Why Reeder 3.0 is more than the RSS reader for iOS

When Silvio Rizzi introduced us to Reeder two years and a half ago, the iPhone was crying for a native RSS reader. Used to sluggish web-based alternatives, a proper app wasn't only more responsive, but it also did it with style. The daring UI tweaks hiding the default  status bar, the monochromatic aspect of it, the texture of worn paper and the approach to gestures are part of the DNA of the app from that first version.

Now, that same Reeder experience is available for the iPad and the Mac, preserving the same essence and iterating on new ideas for every platform. As I like to say, one of those apps raising the premium bar. My own personal experience with the app is also something worth mentioning. I was part of the original beta tester group at a time when I was happily using Byline.

Used to the very early apps that looked like prototypes using Apple's SDK, I remember being blown away at the time with this kind of app. An app that worked behind the scenes while you were performing the task — reading, bookmarking and sharing — synchronising at an impressive speed and without distraction. Weeks before it came out I was sold on the concept.

After years using the app on the iPhone and trying it on different platforms, I think it was a surprise for everyone to see such a radical version come out like that. Reeder 3.0 for iPhone isn't only a revamped version but a whole new app coded from the ground up. The new terms of use of Google Reader must have had a lot to do with it, asking users to authorise the account once again. Maybe this step also encouraged the developer to add support for the newer Fever and Readability, which help me to think of Reeder 3.0 as a more versatile, more mature app.

A whole new look

When you change something thousands of people see and use on a daily basis, you face some serious risk of rejection. With version three, the UI evokes a near past where everything feels so familiar yet very alien. In a time of mobilizers, those services that strip websites of their unnecessary clutter, Reeder wanted to join the party. The new article view learns from these experiences, adding large bold headlines on sepia background, with the option to change text size and spacing. 

The reading view looks definitely cleaner, aided by a lighter bottom menubar with the same options you are used to: moving between starred, unread and all items. Moving between articles is dead easy, having a new origami-type animation encouraging to swipe up to load the next article. Alternatively you can use the up and down triangles used as arrows. Lateral swipes are also used to move between folders, back and forward and to make item as starred or read in the article view. 

Perhaps one of the most enjoyable things in the old Reeders was the very generous sharing popover you would get across the app

Sharing gets to the next level

Just remember that Apple is going for a similar solution in iOS after years of trying to do it their way. I've always preferred disabling those services I don't really use — such a Evernote — to reduce the size of the tray.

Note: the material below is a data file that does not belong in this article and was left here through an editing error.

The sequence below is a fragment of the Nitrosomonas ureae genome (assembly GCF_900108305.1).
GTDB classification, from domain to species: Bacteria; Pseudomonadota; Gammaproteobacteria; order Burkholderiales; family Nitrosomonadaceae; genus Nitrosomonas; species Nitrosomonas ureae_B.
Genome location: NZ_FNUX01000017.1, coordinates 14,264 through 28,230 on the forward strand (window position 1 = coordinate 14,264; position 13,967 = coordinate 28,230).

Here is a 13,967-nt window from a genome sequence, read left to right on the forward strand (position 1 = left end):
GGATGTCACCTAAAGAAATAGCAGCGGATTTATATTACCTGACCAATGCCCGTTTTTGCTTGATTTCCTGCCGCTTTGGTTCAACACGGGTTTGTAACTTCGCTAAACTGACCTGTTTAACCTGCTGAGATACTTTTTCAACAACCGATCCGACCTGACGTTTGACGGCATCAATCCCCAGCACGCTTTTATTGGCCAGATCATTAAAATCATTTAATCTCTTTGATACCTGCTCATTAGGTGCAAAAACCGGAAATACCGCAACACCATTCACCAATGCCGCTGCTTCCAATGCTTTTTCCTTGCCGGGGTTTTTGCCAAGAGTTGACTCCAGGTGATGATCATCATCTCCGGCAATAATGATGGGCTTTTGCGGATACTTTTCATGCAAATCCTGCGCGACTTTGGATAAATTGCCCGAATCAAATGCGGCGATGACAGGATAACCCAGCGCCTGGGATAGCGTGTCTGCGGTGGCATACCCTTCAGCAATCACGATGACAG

The new Reeder changes the popover menu to a carbon shade of black, which is a nice contrast to the prominent lighter interface menus and background. The theme is consistent with other alerts and notifications, for example, when you save an item to Instapaper.

Unfortunately for me, gone is that custom Twitter window where you could paste URL and Headline at your convenience. I loved — and I really mean it — to share stories in the format "My comment + URL + original headline". Now the app uses iOS native Twitter window that maybe for this reason beginning to detest. I'm afraid this is the cost of evolution, adapting and adopting the new standards. 

Manage feeds and add subscription

Finally on iOS devices you can add subscriptions. Until now, Reeder acted as a front end where you couldn't modify much. I believe you could hide some folders you didn't want to take with you on the iPhone though. Now you can add new subscriptions directly on it, which makes managing your feeds so much easier.

Radical changes for radical measures

While iOS users tend to complain too often about icon changes and the visual zen of their home screen, the changes here affect everything. With such radical measures it's very difficult to please everyone. I'm glad I took some time to write this review as the first update has tweaked most of the rough edges.

With the new ability to manage several accounts for different services, Reeder 3.0 emphasised a lot on the idea of telling you the account and service you are using. In the last update accounts list isn't showed anymore and doesn't display your email address on the top menu bar — which I found kind of disturbing, showing my personal email address in public when commuting.

The Readability integration contaminated the point zero release. Now that sofa icon will disappear if you choose to do so.

Reeder 3.0 surprises in the good way. There isn't anything that revolutionary that fashioned users will find awkward. If they do, they can still set it up to their preference in the abundant settings. The new additions can bring the potential to new workflow and new ways to enjoy the app. Not that anyone who reads RSS and has an iPhone is going to discover Reeder now, but the app now is ready for the reading habits of us geeks in 2012. Simplified design, quick updates and easy sharing.